(CMR) The term mental health can be scary, especially when it comes to your children. However, it should not be swept under the carpet; mental health issues do exist in children.
If you have concerns about your child’s mental health, start by discussing them with your pediatrician, Explore Parents suggests. While not glaring signs of mental illness, there are several things that can indicate that your child has a behavioral or emotional disorder.
According to Explore Parents, here are the most common behaviors to look out for:
1. Disordered sleep. Beyond babyhood, kids should be getting around ten hours of sleep per night. Serious concerns go far beyond the usual gripes. Children with depression sometimes seem excessively sleepy and drawn to bed at odd hours of the day. Those with anxiety, attention deficit hyperactivity disorder (ADHD), or DMDD often take hours to fall asleep and wake up multiple times every night. K
2. Tummy trouble. Bellyaches are a common kid complaint, but frequent stomach pains that can’t be explained by constipation or food intolerance might have psychological roots. Research has long linked chronic GI woes in children with both anxiety and depression.
3. Obsessive thoughts or fears. In kids who may have anxiety, a thought becomes so all-consuming that it interferes with everyday life. Common obsessions, particularly in children who also have OCD, are safety and germs. A child suffering from OCD may be compelled to wash his hands several times a day, often at inconvenient times, to ease his anxieties. Fears can wreck routines too. “A typical kid who gets stung by a bee might try to avoid bees but still play normally,” says Carol Weitzman, M.D., professor of pediatrics at Yale University. “We become concerned when a child’s fear of bees keeps him inside, and the whole family starts to organize their plans around that—skipping trips to the park or the pool.”
4. Disinterest in Fun. Kids have different passions, but a depressed child doesn’t get excited about much of anything. “It’s common to see an inability to find joy, even in things that used to seem exciting,” says Joan Luby, M.D., director of the early emotional development program at the Washington University School of Medicine in St. Louis.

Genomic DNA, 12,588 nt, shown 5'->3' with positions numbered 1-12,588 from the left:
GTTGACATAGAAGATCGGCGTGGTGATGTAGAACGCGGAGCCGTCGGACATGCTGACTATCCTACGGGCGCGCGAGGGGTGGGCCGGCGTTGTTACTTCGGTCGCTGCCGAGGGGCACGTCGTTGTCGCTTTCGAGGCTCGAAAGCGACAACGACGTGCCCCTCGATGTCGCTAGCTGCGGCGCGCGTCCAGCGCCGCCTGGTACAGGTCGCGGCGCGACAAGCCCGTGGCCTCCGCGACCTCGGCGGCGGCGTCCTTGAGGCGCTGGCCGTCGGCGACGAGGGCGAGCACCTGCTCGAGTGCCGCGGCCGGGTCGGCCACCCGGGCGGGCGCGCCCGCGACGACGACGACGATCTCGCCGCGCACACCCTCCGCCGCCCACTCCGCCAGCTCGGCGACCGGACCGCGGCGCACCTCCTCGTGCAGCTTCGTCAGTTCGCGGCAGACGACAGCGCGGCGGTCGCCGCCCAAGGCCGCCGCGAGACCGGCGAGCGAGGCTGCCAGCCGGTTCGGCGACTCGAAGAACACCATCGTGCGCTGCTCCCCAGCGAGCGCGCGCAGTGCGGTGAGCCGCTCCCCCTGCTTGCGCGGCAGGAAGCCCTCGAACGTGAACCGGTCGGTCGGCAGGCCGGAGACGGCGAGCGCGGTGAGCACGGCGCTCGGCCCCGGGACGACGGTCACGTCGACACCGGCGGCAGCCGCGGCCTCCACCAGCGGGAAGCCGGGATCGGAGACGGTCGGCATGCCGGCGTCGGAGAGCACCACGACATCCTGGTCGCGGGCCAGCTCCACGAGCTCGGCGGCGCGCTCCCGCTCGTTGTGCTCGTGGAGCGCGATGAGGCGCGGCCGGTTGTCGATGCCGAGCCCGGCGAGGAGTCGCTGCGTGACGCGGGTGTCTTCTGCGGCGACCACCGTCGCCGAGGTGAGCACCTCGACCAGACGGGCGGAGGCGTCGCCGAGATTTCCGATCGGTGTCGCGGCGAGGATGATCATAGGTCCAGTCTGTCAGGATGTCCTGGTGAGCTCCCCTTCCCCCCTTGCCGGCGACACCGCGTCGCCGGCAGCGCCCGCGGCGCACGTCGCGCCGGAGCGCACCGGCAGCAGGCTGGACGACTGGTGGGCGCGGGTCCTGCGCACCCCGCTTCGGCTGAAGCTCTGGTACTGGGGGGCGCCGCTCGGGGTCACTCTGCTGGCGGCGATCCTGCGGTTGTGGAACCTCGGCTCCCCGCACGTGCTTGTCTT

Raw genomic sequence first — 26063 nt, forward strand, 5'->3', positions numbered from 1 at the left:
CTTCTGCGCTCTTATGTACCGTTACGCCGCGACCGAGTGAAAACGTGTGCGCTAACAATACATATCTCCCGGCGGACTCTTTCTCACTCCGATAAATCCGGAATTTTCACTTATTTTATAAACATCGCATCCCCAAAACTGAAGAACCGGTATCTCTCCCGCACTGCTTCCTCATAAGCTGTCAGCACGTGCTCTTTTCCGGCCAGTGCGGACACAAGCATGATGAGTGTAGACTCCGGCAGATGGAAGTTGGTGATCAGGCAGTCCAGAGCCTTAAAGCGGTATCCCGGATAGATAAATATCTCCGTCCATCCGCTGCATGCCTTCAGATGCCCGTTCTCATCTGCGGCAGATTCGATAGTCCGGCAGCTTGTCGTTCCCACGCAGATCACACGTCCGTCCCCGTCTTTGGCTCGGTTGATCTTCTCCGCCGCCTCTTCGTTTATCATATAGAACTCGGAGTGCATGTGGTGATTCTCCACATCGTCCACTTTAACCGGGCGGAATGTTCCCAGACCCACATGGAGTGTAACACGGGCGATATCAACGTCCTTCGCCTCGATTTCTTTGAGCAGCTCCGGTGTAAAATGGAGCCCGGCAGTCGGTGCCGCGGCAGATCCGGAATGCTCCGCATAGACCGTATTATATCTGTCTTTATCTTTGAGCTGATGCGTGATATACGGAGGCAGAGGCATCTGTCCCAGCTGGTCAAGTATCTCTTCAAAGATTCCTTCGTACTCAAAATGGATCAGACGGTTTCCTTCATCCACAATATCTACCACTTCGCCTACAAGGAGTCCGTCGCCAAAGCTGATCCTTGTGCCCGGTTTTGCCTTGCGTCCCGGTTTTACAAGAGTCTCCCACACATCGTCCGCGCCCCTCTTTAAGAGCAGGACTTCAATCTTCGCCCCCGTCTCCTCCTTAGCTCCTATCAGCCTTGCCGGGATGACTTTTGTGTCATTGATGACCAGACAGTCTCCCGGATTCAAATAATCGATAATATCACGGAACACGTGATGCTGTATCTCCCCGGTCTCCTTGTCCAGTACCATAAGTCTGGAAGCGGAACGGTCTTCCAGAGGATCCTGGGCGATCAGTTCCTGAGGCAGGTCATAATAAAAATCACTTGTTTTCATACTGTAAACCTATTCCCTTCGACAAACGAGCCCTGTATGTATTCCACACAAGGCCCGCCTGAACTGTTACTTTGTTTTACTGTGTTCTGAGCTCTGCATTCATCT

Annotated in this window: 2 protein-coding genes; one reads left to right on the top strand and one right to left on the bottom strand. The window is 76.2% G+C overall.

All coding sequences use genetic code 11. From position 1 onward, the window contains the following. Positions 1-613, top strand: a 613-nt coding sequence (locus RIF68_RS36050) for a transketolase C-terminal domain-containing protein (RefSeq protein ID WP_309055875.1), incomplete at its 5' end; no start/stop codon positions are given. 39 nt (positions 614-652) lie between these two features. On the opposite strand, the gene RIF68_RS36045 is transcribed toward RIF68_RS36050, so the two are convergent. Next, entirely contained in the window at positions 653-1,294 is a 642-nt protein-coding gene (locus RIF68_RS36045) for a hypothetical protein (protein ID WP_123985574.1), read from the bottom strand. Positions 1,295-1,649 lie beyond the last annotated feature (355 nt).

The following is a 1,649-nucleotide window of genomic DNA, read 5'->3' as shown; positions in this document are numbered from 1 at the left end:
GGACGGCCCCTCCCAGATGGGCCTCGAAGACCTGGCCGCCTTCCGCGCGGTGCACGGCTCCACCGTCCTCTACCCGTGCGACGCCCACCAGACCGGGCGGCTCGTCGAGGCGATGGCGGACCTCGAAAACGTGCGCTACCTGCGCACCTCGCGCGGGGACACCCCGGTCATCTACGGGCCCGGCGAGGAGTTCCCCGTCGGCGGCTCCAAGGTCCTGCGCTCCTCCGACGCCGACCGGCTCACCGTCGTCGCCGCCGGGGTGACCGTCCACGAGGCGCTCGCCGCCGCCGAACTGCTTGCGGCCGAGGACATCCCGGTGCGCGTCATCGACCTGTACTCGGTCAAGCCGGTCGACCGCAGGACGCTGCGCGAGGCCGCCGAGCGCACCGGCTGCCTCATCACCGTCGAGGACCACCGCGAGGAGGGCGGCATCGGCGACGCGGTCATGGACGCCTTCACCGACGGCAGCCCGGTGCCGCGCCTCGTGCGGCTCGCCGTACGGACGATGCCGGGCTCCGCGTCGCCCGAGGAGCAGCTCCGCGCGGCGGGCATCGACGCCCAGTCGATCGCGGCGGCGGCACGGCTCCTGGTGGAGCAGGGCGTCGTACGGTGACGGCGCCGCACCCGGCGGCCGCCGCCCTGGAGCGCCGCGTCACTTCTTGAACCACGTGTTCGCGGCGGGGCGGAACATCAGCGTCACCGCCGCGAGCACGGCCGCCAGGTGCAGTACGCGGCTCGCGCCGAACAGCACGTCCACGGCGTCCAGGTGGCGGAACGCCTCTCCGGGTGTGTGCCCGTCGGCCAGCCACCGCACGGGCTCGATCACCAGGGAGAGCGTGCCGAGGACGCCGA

5. Guilty conscience. “A child who’s prone to depression may feel absolutely terrible about small transgressions and need an unusual amount of reassurance to feel better,” says Dr. Luby. Recent brain research shows that an area of the brain called the anterior insula is smaller than average in guilt-prone children as well as in depressed adults, suggesting this character trait might be a powerful predictor of later depression.
6. Explosive anger. Daily tantrums with aggression, destructive behavior, and other signs of abnormal intensity can be symptoms of DMDD, depression, and other concerns.
7. Dark thoughts. In Dr. Luby’s research on depressed preschoolers, she found that many acted out morbid themes during imaginary play. Even small acts of self-harm can be a harbinger. At age 6, Angie Duray’s son Will, who has depression, would literally beat himself up over a tricky homework assignment. “He’d call himself a stupid idiot and say he’d never learn, and then he’d bang his head on the table. One time he stabbed his hand with a sharp pencil,” Angie remembers.
If your child displays any of these or other behaviors of concern, don't panic. Get help for your child. Remember, they are the future adults. Helping them now will ensure a better tomorrow.